Sleep Timing—A Science-Based, Crucial Factor in Performance and Productivity

As midterm season is upon us and long hours of studying take a greater prominence in students’ schedules, this week’s CSBR Student Economist analyzes the growing body of scientific research on the topic of sleep timing as well as its ramifications for students and the greater economy.

On October 2, 2017, the Swedish Karolinska Institute revealed the winner of the 2017 Nobel Prize in the field of physiology or medicine.  As prognosticators and groups of scientists conferred over who may be rumored to receive one of the highest honours in medicine, many worthy candidates came to mind; Dr. James Allison of MD Anderson Cancer Center and Drs. Arlene Sharpe and Gordon Freeman of Harvard Medical School were deemed favorites by STAT, a leading health sciences publication.  David Pendlebury of Clarivate Analytics floated Dr. Lewis Cantley of Cornell University for his 1984 uncovering of the role played by cellular signaling pathway phosphoinositide 3-kinase (PI3K) in cancer, also he highlighted Drs. Patrick Moore and Yuan Chang of the University of Pittsburgh for their discovery of the connection between human herpesvirus 8 (HHV-8) and Kaposi’s sarcoma, a rare form of skin cancer often afflicting AIDS patients, as possible candidates.[1]  To the surprise of many in the medical community and to the great shock of Nobel laureate forecasters, the 2017 Nobel Prize in physiology or medicine was awarded to Drs. Jeffrey C. Hall, Michael Rosbash (both of Brandeis University), and Michael W. Young (Rockefeller University) for their pioneering discoveries of the molecular mechanisms controlling circadian rhythm.

In their research into the topic of circadian rhythm in animals, which has taken place over the past thirty-three years, Hall, Rosbash, and Young were able to use fruit flies as a model organism to isolate the PER protein which is produced by the body and degrades during the day only to be replenished at night—controlling the body’s biological clock.  In 1994, twelve years after the PER protein was first uncovered, Dr. Young discovered the TIM protein which binds to the PER protein to halt the production of the mRNA used to produce the PER protein (thus explaining the mechanism through which the cycle starts and stops).  Through their research, Hall Rosbash, and Young provided the scientific proof behind circadian rhythm (commonly considered the sleep cycle).[2]  The biological clocks of animals are regulated by cellular processes and these processes can be hindered or disrupted through excessive interference (eg. lack of sleep or a poorly defined sleep schedule) which has been linked to increased incidence of various medical issues.[3]

One may ask what does research into the proteins produced by fruit flies have to do with students and the greater study of economics?  This question is easily answered through additional research. Earlier this year, a study at Brigham and Women’s Hospital examined the sleep schedules and GPAs of sixty-one undergraduate students at Harvard College; the researchers found that students with the least regular sleep cycles not only had delayed onset of the melatonin hormone (a molecule crucial in restful sleep) in the evening but also lower GPAs relative to the students with the more regular sleep schedules (“A positive correlation (r = 0.37; p < 0.004) between academic performance and [sleep regularity index (SRI)] was observed”).[4]  The study’s findings underlined the importance of the timing of sleep in addition to the duration of sleep.[5]  By sleeping on a well-defined, regular schedule, students are able to ensure that sleep is both relaxing and most productive.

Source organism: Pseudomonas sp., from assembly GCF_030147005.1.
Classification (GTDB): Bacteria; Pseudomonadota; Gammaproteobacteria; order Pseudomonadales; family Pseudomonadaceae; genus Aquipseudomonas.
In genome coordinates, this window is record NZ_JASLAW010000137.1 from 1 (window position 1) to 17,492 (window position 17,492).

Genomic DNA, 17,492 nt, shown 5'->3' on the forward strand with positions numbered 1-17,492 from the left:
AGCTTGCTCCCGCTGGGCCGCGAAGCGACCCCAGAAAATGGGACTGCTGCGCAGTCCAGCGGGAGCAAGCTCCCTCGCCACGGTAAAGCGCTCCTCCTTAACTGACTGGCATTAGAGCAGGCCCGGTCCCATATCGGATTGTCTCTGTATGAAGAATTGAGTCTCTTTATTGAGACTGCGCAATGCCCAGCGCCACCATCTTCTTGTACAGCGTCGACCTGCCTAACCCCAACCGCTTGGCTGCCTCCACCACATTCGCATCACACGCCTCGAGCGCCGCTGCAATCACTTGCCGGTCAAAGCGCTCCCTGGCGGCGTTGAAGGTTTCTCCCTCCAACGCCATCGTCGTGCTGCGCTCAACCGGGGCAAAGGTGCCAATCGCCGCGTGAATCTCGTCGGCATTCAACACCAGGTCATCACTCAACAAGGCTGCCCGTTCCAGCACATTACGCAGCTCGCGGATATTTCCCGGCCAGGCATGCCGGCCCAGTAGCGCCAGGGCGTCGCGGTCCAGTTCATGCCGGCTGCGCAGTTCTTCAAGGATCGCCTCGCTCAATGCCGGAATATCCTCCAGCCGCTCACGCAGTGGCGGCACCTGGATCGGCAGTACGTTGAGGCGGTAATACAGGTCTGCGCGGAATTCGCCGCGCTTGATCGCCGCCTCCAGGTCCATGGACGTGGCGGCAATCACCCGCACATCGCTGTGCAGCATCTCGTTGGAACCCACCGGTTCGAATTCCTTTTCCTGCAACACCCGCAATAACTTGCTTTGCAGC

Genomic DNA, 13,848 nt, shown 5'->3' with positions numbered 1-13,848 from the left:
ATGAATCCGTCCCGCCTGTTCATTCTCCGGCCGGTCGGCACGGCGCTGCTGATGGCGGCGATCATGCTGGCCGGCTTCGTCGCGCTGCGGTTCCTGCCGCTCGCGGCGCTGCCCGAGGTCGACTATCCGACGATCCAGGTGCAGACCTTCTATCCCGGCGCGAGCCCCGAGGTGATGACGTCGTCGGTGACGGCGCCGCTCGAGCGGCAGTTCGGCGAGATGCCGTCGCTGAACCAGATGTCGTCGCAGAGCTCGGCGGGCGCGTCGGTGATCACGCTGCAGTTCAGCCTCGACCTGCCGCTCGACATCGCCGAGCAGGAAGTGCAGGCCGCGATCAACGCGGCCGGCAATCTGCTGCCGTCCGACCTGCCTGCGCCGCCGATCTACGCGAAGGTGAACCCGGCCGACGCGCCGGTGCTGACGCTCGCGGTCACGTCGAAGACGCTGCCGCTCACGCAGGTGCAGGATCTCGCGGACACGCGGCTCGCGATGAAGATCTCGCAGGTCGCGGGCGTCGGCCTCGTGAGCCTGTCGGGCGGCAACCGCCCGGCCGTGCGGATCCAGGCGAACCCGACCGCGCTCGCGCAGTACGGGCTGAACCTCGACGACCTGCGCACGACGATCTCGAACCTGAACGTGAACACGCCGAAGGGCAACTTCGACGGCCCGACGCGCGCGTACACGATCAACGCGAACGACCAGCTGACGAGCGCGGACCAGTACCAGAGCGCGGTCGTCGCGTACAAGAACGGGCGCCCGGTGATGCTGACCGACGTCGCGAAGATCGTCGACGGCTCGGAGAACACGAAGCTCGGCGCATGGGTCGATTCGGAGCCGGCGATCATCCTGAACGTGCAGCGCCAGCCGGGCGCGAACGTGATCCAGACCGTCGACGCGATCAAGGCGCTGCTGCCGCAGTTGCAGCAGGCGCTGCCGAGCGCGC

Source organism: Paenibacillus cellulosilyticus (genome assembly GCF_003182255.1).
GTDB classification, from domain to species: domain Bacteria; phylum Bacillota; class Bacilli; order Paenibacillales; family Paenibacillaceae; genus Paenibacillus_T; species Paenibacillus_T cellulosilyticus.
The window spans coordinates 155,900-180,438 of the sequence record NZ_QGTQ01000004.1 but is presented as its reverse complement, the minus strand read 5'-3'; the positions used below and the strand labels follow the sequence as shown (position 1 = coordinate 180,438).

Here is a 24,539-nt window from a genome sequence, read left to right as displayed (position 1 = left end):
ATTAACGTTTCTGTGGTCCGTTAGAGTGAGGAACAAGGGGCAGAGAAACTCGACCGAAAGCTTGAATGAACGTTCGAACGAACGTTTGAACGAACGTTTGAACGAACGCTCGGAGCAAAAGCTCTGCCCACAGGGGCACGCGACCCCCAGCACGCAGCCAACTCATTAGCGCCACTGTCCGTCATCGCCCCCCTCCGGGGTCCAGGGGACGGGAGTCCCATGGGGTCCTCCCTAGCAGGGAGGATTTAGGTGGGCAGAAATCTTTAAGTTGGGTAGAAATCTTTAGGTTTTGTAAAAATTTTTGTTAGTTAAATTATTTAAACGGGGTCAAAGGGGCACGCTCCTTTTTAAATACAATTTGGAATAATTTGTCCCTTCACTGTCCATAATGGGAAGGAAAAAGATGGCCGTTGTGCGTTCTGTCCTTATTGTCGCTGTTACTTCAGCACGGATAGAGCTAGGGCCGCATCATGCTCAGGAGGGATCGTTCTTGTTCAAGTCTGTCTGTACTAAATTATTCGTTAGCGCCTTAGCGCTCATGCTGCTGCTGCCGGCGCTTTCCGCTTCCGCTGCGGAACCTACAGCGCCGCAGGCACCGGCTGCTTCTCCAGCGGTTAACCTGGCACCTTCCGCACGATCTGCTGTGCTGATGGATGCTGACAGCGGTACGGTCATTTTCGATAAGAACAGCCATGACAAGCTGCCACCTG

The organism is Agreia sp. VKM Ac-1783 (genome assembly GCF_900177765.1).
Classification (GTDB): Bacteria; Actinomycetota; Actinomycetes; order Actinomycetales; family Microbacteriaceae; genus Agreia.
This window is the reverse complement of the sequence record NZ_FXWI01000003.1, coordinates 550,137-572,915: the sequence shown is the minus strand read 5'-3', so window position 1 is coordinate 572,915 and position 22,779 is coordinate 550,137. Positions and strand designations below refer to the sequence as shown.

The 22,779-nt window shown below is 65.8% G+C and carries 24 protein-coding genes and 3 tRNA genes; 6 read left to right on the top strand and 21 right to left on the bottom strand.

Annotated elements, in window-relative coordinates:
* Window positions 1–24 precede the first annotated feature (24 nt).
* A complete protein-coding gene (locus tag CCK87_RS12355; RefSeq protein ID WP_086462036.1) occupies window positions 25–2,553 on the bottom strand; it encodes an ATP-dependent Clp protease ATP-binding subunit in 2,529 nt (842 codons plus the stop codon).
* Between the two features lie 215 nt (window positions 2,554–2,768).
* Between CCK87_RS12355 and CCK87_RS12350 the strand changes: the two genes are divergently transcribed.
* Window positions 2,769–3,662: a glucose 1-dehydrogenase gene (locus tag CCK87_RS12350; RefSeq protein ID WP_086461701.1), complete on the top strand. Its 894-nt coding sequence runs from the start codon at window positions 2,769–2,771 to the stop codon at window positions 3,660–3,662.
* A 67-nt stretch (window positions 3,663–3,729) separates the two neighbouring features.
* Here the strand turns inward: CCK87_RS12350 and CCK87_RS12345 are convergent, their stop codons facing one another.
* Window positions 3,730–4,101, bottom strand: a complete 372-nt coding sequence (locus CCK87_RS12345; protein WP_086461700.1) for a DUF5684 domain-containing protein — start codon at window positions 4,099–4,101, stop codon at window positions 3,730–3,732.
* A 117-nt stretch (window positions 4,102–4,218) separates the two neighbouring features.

Furthermore, the research into the importance of sleep regularity adds an additional angle into the debate over school start times for secondary school students (a topic regularly investigated and debated in many communities throughout the United States). In a Brookings Institution policy brief published in 2011, research showed that by delaying school start times, students earned higher grades and an estimated increase in earnings of $17,500 over the working life of the student; Rand Corporation’s analysis went even further claiming that by starting school at 8:30AM (only 10% of U.S. high schools start at 8:30AM or later), it would add an additional $83 billion in economic activity to the U.S. economy over the following decade.[6]  Needless to say, with greater medical research into the importance of the regularity of sleep, greater economic research into the importance of sleep will follow.

For economically-minded students, the solution is clear; to maximize productivity given a constrained endowment of time (24 hours in a day), students should look to not only dedicate an ample amount of time to sleep but also strongly adhere to one’s established sleep schedule as much as possible to minimize any impact to one’s personal circadian rhythm.  The benefits can be experienced in the form of higher grades, higher productivity, better lifetime earnings, and the efficient employment of the most precious resource, time.

By,

John Butler

Works Cited

[1] https://www.statnews.com/2017/09/25/nobel-prize-predictions/

[2] https://www.nobelprize.org/nobel_prizes/medicine/laureates/2017/press.html

[3] https://www.newyorker.com/tech/elements/the-real-message-of-the-2017-nobel-prize-in-physiology-medicine

[4] https://www.ncbi.nlm.nih.gov/pmc/articles/PMC5468315/

[5] https://www.sciencedaily.com/releases/2017/06/170612094045.htm

[6] https://www.nytimes.com/2017/09/13/upshot/the-economic-case-for-letting-teenagers-sleep-a-little-later.html

Picture taken by Ted Eytan titled, "Harvard University Cambridge MA USA 52413" taken on February 27, 2015, obtained through Creative Commons (https://flic.kr/p/r7a6jm